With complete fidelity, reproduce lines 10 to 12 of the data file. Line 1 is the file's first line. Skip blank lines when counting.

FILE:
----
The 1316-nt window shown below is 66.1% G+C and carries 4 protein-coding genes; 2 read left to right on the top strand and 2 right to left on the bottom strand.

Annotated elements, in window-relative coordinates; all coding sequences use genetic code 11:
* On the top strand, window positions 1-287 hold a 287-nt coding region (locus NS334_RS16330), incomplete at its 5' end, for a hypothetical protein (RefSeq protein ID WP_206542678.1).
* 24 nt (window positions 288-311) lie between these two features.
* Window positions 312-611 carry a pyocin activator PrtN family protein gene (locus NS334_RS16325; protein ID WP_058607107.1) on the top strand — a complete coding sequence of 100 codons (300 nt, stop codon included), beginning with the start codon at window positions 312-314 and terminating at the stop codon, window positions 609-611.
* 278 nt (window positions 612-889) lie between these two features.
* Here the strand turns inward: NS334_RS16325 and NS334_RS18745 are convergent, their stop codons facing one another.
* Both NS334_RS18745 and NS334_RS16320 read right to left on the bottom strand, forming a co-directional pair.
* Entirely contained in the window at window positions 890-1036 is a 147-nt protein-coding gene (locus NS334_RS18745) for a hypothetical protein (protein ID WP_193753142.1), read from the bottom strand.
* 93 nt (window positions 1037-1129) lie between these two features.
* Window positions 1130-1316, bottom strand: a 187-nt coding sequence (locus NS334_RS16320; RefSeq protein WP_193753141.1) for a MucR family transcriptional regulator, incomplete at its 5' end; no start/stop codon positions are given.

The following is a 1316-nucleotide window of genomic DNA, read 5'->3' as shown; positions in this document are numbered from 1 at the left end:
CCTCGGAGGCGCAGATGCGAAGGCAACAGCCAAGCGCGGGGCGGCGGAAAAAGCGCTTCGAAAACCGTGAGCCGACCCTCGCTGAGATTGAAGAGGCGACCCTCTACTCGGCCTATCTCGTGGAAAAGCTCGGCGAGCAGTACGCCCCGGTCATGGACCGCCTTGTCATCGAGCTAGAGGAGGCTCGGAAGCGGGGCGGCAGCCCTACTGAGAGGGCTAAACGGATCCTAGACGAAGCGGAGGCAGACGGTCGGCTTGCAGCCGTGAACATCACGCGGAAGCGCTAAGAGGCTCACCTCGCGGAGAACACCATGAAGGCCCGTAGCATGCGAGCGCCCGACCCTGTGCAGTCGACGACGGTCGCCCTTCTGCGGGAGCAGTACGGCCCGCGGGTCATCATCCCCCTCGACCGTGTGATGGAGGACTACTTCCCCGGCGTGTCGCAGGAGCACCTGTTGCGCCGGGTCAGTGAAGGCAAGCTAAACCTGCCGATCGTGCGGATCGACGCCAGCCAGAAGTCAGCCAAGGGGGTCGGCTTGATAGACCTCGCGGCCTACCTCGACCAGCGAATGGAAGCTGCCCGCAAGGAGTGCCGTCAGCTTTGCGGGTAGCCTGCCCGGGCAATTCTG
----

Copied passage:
* 93 nt (window positions 1037-1129) lie between these two features.
* Window positions 1130-1316, bottom strand: a 187-nt coding sequence (locus NS334_RS16320; RefSeq protein WP_193753141.1) for a MucR family transcriptional regulator, incomplete at its 5' end; no start/stop codon positions are given.

The following is a 1316-nucleotide window of genomic DNA, read 5'->3' as shown; positions in this document are numbered from 1 at the left end: